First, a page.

June 07 2018 By: Sean D. Altice

A Homeowner’s Guide: Vacation Rental Photography

Put down the shaky cell phone or cheap outdated camera. You don’t need to be a professional photographer to capture captivating quality photos but there are some important details to consider when trying to take a perfect photo.

 

Your photos will be the very first aspect of your vacation rental listing to catch the attention of potential guests. From the very first picture, your potential guests will be judging and creating assumptions about every possible and potential scenario. What is the owner like? I wonder what the service will be like? Is the bed comfortable? Will the house be clean? Regardless of what your description may say or what services you may provide, your potential guests will answer these questions themselves with your pictures.

First things first – If you’re using your cell to take property photos, make sure you have some sort of stabilizer or tripod and it’s preferable if your phone is a recent model with the best camera quality possible. If you’re using your own personal or professional camera equipment, just grab your tripod and go!

Photography Tips

  1. Create Good Lighting
    1. Take photos at dawn or dusk to soften light. Prevent taking photos with direct bright light coming through windows
    2. Open blinds – don’t take photos with blinds closed. It will make the space seem dark and small
    3. Turn lights onHigh Dynamic Range
      1. When shooting rooms with windows, shoot pictures in High Dynamic Range (HDR) when possible. HDR allows for maximum exposure in order to capture the light inside the house and the light outside of the window. This allows for trees or landscaping to be seen outside the windows, instead of the white blurry light which the picture will expose otherwise.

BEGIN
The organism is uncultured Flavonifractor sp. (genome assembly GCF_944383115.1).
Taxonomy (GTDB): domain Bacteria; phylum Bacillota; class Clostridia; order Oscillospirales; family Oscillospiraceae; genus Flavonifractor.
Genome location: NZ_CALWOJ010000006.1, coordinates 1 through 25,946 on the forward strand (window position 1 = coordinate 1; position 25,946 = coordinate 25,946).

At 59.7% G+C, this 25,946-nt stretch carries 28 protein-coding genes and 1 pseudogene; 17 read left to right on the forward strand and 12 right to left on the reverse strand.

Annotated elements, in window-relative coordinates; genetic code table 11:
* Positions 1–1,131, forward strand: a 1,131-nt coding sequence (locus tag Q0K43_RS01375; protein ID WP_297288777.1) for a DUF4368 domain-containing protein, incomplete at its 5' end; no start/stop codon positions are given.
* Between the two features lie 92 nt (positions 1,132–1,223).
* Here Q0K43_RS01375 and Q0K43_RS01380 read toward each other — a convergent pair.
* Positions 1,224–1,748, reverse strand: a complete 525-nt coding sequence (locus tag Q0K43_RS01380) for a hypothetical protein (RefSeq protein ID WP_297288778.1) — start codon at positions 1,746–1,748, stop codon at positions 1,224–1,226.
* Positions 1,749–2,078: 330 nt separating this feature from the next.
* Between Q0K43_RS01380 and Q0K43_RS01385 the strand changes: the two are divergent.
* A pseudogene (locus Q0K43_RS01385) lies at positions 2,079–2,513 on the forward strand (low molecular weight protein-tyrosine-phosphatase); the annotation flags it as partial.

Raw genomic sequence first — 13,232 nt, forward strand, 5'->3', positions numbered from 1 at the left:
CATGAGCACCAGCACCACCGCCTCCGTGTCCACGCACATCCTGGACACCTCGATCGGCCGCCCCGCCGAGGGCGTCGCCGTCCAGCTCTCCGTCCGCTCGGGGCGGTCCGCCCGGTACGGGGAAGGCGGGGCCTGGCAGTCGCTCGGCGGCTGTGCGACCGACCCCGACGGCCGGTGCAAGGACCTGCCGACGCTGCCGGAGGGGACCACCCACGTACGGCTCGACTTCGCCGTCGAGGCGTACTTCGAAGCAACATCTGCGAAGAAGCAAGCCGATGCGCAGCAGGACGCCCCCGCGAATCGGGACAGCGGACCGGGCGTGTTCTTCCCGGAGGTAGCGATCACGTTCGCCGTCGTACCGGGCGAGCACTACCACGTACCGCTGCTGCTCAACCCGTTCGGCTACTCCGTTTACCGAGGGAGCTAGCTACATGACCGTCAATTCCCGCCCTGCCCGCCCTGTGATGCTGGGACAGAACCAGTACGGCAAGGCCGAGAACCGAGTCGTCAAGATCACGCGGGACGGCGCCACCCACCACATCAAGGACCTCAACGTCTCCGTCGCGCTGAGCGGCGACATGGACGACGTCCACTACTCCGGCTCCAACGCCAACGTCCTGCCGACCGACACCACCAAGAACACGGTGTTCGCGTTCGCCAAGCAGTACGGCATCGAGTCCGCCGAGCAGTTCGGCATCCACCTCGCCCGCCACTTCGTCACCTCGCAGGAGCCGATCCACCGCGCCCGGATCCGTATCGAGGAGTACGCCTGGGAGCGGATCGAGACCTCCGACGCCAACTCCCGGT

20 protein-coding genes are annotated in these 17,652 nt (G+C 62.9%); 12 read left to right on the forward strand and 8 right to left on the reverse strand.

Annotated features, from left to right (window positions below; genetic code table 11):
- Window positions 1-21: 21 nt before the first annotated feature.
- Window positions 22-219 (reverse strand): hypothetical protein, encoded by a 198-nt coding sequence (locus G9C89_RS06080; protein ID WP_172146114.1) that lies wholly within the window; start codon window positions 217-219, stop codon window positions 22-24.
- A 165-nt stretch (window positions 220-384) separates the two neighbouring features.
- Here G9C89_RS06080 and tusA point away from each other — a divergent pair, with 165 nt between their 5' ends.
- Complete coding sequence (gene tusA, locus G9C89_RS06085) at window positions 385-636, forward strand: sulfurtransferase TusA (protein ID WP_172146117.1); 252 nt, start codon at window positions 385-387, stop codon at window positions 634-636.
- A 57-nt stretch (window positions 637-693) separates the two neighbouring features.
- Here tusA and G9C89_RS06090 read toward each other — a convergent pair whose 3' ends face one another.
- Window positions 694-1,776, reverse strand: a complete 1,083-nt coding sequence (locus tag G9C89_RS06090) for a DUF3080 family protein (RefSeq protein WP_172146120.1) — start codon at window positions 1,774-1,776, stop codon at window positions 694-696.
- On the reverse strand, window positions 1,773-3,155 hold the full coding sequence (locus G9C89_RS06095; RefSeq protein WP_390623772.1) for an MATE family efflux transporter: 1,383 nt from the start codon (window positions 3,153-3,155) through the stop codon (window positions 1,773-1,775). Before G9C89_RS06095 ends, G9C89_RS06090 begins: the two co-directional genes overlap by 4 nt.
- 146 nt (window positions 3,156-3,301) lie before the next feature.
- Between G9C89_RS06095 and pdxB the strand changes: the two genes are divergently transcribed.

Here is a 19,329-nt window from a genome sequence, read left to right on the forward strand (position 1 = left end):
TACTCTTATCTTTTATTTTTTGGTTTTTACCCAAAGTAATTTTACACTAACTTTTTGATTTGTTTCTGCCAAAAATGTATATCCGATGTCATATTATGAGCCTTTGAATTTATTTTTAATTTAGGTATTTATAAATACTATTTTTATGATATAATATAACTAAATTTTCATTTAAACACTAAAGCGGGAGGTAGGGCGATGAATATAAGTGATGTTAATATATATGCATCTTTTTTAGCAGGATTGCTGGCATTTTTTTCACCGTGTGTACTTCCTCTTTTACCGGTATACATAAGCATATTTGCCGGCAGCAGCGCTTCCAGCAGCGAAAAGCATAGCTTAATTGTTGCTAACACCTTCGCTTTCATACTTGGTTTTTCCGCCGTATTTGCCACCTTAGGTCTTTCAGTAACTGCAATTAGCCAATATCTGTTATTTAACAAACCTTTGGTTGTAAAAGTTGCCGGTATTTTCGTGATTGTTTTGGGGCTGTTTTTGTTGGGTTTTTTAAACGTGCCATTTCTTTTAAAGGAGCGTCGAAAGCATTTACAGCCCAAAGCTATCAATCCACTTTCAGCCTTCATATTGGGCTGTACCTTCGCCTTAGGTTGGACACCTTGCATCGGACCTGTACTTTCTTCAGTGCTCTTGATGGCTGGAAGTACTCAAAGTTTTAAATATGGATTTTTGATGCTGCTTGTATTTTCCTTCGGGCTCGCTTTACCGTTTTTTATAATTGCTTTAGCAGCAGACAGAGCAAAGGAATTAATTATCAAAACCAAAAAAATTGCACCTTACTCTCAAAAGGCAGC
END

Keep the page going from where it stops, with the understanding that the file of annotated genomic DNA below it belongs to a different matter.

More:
2. Spacing & Staging
    1. Provide a clear picture of what the space looks like
    2. Do not focus too much on one item or section of the house, unless you’re doing a specific vignette shot
    3. Always feature something interesting in every shot
    4. Shoot horizontal pictures, prevent shooting vertical unless shooting directly for mobile only
    5. Get multiple angles of rooms
      1. Use stools to get angled shots for a large area with wide fields of views ie. Landscapes
      2. Use lower angle shots for small rooms to give it a bigger feel
    6. Move furnishings to properly fit into the frame
  3. The Details
    1. Show amenities or special features
    2. Use pillows wisely
    3. Use bright colors
    4. Turn-off TV or computer screens
    5. Iron all towels and linens to prevent wrinkles
    6. Clean all areas thoroughly
    7. Remove clutter
  4. ​​​​Be sure not to capture your own reflection or any reflective surfaces including mirrors, glass picture frames, TV’s and large metallic surfaces.
  5. ​​​​​​​Use a wide angle lens on camera, if available, to capture tight or awkward spaces.
About The Author
Sean D. Altice

I am the Co-Owner and COO of Altez Vacations. I believe that vacations are a way to cleanse the mind, body, and soul. As a result, I find great passion in connecting travelers and guests to the local communities and cultures that make each destination unique. Through our shared experiences, we are able to break down barriers and share within our commonalities.

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